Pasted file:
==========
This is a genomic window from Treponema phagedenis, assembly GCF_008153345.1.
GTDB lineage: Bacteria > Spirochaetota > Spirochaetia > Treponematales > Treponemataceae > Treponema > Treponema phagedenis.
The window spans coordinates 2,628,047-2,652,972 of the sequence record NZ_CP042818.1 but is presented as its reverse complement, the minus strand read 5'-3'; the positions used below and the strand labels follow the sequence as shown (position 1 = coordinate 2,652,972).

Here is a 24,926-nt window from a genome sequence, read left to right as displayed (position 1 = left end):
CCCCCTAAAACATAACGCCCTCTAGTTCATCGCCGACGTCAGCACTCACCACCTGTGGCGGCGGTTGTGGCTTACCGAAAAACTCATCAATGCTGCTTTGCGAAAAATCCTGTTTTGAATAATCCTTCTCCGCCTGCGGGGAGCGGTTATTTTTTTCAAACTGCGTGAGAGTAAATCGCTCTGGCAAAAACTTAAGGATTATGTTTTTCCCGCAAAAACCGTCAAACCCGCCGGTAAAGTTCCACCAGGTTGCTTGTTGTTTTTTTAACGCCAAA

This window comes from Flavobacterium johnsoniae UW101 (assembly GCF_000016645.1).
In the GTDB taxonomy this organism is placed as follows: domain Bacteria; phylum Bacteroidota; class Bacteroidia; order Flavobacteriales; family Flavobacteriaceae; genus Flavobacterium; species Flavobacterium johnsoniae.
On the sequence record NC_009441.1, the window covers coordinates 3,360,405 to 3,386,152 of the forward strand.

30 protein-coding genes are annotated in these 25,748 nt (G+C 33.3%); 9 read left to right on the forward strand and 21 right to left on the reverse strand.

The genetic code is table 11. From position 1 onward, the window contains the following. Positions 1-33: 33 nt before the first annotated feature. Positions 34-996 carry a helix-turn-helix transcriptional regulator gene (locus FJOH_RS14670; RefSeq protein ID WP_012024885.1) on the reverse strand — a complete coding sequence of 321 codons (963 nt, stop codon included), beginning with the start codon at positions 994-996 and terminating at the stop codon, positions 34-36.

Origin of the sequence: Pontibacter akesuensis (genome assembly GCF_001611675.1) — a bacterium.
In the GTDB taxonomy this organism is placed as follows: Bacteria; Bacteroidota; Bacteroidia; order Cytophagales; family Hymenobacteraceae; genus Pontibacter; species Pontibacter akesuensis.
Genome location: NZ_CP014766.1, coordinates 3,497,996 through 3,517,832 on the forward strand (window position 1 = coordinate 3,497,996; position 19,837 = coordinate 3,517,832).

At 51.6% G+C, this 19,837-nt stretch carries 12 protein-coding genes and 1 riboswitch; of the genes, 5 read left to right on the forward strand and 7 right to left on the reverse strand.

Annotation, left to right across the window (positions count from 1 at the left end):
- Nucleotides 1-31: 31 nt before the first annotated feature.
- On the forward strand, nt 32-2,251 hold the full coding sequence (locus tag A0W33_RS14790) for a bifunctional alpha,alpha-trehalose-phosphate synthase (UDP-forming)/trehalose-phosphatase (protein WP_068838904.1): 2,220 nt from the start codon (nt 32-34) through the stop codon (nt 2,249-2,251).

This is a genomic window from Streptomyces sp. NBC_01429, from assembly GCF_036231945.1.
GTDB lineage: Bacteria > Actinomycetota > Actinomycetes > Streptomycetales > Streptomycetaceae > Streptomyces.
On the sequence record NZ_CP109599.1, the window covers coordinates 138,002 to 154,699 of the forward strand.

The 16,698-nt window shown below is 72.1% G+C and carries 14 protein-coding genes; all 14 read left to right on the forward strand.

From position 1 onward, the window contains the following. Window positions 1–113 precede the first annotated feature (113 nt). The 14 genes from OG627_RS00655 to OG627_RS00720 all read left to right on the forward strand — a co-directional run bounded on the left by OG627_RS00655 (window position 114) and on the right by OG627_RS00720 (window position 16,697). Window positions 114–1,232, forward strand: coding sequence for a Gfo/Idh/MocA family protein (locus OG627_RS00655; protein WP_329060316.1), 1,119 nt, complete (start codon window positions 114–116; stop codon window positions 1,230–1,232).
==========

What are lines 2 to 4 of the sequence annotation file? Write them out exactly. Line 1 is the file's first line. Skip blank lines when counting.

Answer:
GTDB lineage: Bacteria > Spirochaetota > Spirochaetia > Treponematales > Treponemataceae > Treponema > Treponema phagedenis.
The window spans coordinates 2,628,047-2,652,972 of the sequence record NZ_CP042818.1 but is presented as its reverse complement, the minus strand read 5'-3'; the positions used below and the strand labels follow the sequence as shown (position 1 = coordinate 2,652,972).

Here is a 24,926-nt window from a genome sequence, read left to right as displayed (position 1 = left end):